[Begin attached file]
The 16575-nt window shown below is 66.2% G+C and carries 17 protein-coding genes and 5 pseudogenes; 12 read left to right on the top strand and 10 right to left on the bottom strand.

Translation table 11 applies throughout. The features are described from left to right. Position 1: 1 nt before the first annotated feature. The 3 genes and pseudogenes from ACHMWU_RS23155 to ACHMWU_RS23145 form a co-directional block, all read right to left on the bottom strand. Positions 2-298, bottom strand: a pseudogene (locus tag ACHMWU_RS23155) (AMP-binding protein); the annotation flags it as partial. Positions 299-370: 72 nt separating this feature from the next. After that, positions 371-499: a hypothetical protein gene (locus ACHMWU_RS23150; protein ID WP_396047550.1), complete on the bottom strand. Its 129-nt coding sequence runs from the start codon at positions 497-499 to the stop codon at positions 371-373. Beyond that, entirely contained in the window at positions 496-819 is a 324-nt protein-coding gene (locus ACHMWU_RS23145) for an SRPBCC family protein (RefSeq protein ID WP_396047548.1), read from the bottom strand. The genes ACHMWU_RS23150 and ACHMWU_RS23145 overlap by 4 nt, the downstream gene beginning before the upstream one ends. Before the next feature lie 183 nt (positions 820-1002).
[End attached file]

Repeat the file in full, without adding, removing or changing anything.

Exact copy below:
The 16575-nt window shown below is 66.2% G+C and carries 17 protein-coding genes and 5 pseudogenes; 12 read left to right on the top strand and 10 right to left on the bottom strand.

Translation table 11 applies throughout. The features are described from left to right. Position 1: 1 nt before the first annotated feature. The 3 genes and pseudogenes from ACHMWU_RS23155 to ACHMWU_RS23145 form a co-directional block, all read right to left on the bottom strand. Positions 2-298, bottom strand: a pseudogene (locus tag ACHMWU_RS23155) (AMP-binding protein); the annotation flags it as partial. Positions 299-370: 72 nt separating this feature from the next. After that, positions 371-499: a hypothetical protein gene (locus ACHMWU_RS23150; protein ID WP_396047550.1), complete on the bottom strand. Its 129-nt coding sequence runs from the start codon at positions 497-499 to the stop codon at positions 371-373. Beyond that, entirely contained in the window at positions 496-819 is a 324-nt protein-coding gene (locus ACHMWU_RS23145) for an SRPBCC family protein (RefSeq protein ID WP_396047548.1), read from the bottom strand. The genes ACHMWU_RS23150 and ACHMWU_RS23145 overlap by 4 nt, the downstream gene beginning before the upstream one ends. Before the next feature lie 183 nt (positions 820-1002).